Ancient Monuments

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Ynysgedwyn Colliery, Fan House

A Scheduled Monument in Ystradgynlais, Powys

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Latitude: 51.786 / 51°47'9"N

Longitude: -3.7388 / 3°44'19"W

OS Eastings: 280158

OS Northings: 211138

OS Grid: SN801111

Mapcode National: GBR Y6.YR86

Mapcode Global: VH5G3.4CSP

Entry Name: Ynysgedwyn Colliery, Fan House

Scheduled Date: 31 January 1992

Source: Cadw

Source ID: 1808

Cadw Legacy ID: BR198

Schedule Class: Industrial

Category: Fan House

Period: Post Medieval/Modern

County: Powys

Community: Ystradgynlais

Built-Up Area: Ystradgynlais

Traditional County: Brecknockshire


The monument consists of the remains of a Guibal Fanhouse that was built to ventilate the Ynysgedwyn Colliery in the late 19th century. The building consisted of a rectangular stone chamber with a tower at one end topped with a yellow brick evisee through which the air was expelled. The chamber was circular in longitudinal section and contained a rotary fan operated by the steam engine adjacent to it. The sides of the chamber have been demolished or collapsed at the end furthest from the evisee, while the remaining section of the roof is lined with planks. Yellow brick bearings near the centre of the circle carried the central shaft of the fan and there is a continuous runner set into the stonework marking the outer edges of the blades. The development of mechanical ventilation in coal mines was crucial to the improvement of safety and the extension of working potential during the late 19th century. The Guibal Fan was one of the earliest to come into general use and was the most successful, with nearly 200 installed within 14 years of it being patented in 1862. This is the only known Guibal Fanhouse to survive in Wales and one of only four surviving in the UK as a whole. The site is currently in a ruinous condition.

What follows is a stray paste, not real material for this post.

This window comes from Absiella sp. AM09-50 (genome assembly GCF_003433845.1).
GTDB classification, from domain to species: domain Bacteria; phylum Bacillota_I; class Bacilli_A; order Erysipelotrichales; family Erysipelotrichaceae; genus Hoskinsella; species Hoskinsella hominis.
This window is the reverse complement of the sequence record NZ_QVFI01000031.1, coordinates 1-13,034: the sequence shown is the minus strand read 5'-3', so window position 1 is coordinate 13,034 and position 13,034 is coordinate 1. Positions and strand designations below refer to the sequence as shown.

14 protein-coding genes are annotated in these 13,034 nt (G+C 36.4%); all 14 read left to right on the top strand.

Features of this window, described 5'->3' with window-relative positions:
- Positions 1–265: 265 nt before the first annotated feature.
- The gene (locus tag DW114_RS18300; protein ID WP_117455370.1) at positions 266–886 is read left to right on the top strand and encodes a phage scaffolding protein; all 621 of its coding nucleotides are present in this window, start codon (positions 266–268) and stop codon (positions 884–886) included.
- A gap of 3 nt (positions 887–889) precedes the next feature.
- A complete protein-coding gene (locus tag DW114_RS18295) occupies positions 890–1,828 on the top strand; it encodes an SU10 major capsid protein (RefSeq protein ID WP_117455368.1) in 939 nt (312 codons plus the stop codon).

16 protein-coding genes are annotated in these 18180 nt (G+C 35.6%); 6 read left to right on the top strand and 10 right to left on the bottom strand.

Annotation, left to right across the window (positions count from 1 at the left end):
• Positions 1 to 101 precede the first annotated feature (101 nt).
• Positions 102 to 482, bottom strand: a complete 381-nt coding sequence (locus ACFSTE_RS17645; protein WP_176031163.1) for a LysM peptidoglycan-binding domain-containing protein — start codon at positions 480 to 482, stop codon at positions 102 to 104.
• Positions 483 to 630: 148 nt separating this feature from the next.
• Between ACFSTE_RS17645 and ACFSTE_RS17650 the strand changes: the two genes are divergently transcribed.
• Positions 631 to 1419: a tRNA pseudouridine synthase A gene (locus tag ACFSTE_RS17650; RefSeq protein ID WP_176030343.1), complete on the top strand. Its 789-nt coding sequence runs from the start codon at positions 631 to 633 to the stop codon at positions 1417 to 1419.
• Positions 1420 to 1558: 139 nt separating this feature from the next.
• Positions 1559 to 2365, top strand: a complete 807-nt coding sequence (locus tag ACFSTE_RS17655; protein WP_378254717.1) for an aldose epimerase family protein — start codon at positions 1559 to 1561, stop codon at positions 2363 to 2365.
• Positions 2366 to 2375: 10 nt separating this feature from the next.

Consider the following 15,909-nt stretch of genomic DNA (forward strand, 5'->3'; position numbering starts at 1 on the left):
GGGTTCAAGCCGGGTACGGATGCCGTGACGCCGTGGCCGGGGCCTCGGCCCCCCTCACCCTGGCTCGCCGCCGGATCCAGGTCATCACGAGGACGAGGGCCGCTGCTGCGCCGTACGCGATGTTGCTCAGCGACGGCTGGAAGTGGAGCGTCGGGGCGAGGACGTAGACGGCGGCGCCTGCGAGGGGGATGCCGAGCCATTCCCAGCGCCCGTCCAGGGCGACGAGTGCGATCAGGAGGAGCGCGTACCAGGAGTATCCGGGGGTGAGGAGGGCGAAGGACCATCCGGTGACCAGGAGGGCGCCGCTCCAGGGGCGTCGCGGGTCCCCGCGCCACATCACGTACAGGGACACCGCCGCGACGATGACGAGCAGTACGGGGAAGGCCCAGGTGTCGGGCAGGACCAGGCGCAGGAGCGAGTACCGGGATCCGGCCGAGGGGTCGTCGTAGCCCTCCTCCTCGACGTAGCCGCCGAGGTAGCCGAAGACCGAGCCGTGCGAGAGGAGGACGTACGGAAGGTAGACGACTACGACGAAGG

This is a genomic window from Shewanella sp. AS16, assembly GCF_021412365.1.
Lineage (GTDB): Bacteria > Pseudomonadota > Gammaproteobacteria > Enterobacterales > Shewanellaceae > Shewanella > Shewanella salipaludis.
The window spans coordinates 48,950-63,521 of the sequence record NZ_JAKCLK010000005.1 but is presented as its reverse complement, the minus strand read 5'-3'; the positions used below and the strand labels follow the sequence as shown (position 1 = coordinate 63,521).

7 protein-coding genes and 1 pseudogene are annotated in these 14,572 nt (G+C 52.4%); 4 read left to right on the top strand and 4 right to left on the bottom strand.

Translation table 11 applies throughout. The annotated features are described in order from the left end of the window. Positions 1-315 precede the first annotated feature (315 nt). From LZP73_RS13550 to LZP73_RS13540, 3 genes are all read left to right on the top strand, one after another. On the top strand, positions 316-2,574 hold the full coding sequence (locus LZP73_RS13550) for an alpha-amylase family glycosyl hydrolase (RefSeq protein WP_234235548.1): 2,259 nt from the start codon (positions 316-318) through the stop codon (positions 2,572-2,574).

The monument is of national importance for its potential to enhance our knowledge of mining in Wales. It retains significant archaeological potential, with a strong probability of the presence of associated archaeological features and deposits. The structure itself may be expected to contain archaeological information concerning chronology and building techniques. A fan house may be part of a larger cluster of industrial monuments and their importance can further enhanced by their group value.

The scheduled area comprises the remains described and areas around them within which related evidence may be expected to survive.

Source: Cadw

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